After the hills were done, I took a three-minute rest and water break and headed down to the park for the tempo part of the workout.  The idea behind this is that the hills tire you out and strengthen your legs at the same time, making the tempo effort harder, as if it were late in the race.  The plan called for 4 miles between 6:50 and 6:55 and I stayed in that box, even cranking out a 6:36 last mile! (What?!)  I finished with a 2 mile cool down and a happy dance.

Basic Tempo

Tempo runs are some of my favorite runs.  I like to get into a groove and just lock my pace.  The idea behind tempos is to run “comfortably hard,” or even “hard, but controlled.”  Some people say a tempo is the fastest pace you can sustain for an hour.  My schedule called for 6:50 to 7:00 pace, which is the pace I hope to sustain for three hours!  But the key to tempos is not to run it as hard as you can, but to stay right in the zone at your current fitness, not your goal fitness.  I knew not to start out too fast and my first mile was 7:01.  Then the rest of the miles just flowed: 6:40, 6:41, 6:47, 6:44, 6:51, and I pushed the last mile with a 6:38.  So technically, I ran this too fast, but I really felt fantastic.  Not that it was easy, but it was not hard.  I would say the hard end of medium pace.  I did pull out all the tricks with this one, drinking beet juice and caffeine 90 minutes ahead of time, and the weather was just a bit cooler than I was used to.  I know I got several more humbling workouts coming up, but this was a great confidence booster!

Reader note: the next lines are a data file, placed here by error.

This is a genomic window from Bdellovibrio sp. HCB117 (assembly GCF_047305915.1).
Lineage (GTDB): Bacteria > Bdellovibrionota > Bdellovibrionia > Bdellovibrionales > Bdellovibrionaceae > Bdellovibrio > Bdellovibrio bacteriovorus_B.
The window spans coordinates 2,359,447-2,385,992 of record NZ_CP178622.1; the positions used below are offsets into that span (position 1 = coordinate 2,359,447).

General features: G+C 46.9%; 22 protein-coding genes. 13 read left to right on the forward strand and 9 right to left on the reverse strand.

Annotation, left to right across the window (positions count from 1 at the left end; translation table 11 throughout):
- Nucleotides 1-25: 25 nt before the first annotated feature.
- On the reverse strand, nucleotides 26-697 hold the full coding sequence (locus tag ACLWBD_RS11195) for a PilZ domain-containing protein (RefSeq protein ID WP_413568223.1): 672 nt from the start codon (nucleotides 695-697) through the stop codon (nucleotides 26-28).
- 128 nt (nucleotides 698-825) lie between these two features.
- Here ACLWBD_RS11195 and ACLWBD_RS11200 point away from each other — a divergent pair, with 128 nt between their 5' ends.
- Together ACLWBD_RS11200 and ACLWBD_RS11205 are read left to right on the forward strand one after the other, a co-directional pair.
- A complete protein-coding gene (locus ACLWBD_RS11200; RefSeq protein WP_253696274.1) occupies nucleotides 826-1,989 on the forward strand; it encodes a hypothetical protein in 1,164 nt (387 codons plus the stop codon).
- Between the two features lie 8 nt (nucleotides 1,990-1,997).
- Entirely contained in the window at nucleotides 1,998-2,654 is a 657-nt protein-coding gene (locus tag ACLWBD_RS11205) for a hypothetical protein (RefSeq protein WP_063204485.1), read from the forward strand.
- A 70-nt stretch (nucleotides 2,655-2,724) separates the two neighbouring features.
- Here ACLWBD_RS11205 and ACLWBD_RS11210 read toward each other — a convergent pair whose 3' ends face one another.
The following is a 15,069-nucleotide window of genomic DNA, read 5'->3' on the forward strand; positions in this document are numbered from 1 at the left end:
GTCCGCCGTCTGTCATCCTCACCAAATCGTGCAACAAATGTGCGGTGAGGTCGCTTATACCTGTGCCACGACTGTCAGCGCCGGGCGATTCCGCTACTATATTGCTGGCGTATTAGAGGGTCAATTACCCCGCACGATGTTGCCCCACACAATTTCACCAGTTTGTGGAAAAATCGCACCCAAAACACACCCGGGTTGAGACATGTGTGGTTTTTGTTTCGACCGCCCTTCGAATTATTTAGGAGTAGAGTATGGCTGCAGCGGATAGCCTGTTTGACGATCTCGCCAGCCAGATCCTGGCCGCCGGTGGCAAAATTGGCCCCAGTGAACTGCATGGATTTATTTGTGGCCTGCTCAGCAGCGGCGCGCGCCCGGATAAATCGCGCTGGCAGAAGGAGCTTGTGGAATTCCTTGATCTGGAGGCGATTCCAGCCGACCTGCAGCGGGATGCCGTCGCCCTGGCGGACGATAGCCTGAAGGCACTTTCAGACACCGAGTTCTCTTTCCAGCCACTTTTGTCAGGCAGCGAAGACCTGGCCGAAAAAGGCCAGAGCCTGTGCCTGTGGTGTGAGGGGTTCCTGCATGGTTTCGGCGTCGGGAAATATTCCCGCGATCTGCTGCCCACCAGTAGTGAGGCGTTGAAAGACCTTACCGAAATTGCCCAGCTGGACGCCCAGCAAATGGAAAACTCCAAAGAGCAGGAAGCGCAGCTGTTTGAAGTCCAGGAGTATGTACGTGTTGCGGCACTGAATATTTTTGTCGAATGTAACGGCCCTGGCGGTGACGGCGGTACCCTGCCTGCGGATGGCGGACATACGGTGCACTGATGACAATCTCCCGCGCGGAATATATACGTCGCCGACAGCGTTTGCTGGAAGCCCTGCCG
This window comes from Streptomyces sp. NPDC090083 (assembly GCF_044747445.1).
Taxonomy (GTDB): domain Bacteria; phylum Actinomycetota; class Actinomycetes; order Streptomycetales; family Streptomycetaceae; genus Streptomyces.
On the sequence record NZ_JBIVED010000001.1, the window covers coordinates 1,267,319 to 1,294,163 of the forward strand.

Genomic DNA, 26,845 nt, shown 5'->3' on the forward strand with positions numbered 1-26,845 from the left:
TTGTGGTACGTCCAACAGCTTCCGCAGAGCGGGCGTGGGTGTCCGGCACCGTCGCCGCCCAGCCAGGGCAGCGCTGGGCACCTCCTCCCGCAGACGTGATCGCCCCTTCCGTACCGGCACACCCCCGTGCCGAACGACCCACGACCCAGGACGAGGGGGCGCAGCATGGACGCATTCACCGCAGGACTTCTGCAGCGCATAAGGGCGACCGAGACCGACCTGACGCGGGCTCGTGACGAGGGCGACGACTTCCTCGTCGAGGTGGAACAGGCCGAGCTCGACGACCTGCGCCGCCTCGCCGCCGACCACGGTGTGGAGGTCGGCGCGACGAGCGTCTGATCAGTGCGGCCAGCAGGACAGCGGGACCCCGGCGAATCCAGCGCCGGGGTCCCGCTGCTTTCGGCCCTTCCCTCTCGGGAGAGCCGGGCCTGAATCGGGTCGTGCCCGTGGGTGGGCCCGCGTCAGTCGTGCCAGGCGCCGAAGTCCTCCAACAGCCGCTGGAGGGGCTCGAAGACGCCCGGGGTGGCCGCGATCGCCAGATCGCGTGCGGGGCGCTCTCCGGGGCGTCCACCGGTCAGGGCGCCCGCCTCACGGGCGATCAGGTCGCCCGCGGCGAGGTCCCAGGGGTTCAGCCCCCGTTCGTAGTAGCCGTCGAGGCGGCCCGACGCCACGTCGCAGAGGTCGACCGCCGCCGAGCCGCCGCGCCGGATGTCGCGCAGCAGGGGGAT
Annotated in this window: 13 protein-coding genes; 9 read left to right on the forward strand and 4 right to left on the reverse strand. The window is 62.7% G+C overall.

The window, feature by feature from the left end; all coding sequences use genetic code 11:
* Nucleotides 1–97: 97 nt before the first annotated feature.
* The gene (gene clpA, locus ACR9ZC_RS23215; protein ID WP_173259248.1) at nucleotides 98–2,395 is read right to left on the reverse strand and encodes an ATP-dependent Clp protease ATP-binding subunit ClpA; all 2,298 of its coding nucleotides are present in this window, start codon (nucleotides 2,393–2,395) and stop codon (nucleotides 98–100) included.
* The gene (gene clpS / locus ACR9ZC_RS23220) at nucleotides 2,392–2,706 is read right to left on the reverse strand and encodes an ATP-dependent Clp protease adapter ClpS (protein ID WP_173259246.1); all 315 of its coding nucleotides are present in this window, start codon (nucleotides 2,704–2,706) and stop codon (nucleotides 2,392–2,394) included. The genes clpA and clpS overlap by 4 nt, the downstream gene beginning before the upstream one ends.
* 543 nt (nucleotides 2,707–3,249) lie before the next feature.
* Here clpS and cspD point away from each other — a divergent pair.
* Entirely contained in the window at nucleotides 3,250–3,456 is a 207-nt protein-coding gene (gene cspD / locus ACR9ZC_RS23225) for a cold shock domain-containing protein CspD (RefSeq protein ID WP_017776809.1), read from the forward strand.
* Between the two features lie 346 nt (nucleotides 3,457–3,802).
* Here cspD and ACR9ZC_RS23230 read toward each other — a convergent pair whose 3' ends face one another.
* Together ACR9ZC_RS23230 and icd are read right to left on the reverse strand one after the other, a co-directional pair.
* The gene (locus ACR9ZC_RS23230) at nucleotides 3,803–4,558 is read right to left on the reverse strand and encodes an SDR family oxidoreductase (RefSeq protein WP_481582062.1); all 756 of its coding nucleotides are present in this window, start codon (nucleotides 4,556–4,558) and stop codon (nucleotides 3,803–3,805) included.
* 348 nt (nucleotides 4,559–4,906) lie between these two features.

In a couple weeks, I have another marathon-specific workout, the 2×6.  After a warm up, I’ll run two sessions of six miles at 6:50-7:00 pace with a crazy-long 10 minute break in between.  The long break is meant to stiffen up your legs and break your flow so that the second set feels even harder than it should.  Again, this is another technique to mimic the challenges of race day without running the marathon distance.  I remember this one from my last training cycle and I pretty sure I did okay with it, so we’ll see.

While I’m sad to be missing Tuesday nights at the track with my running friends, I know the track is not where I need to be right now.  I’ll be logging lots of road miles in the next 8 weeks and the track will be right there where I left it.

The Michigan: I’m Supposed to Be Having Fun?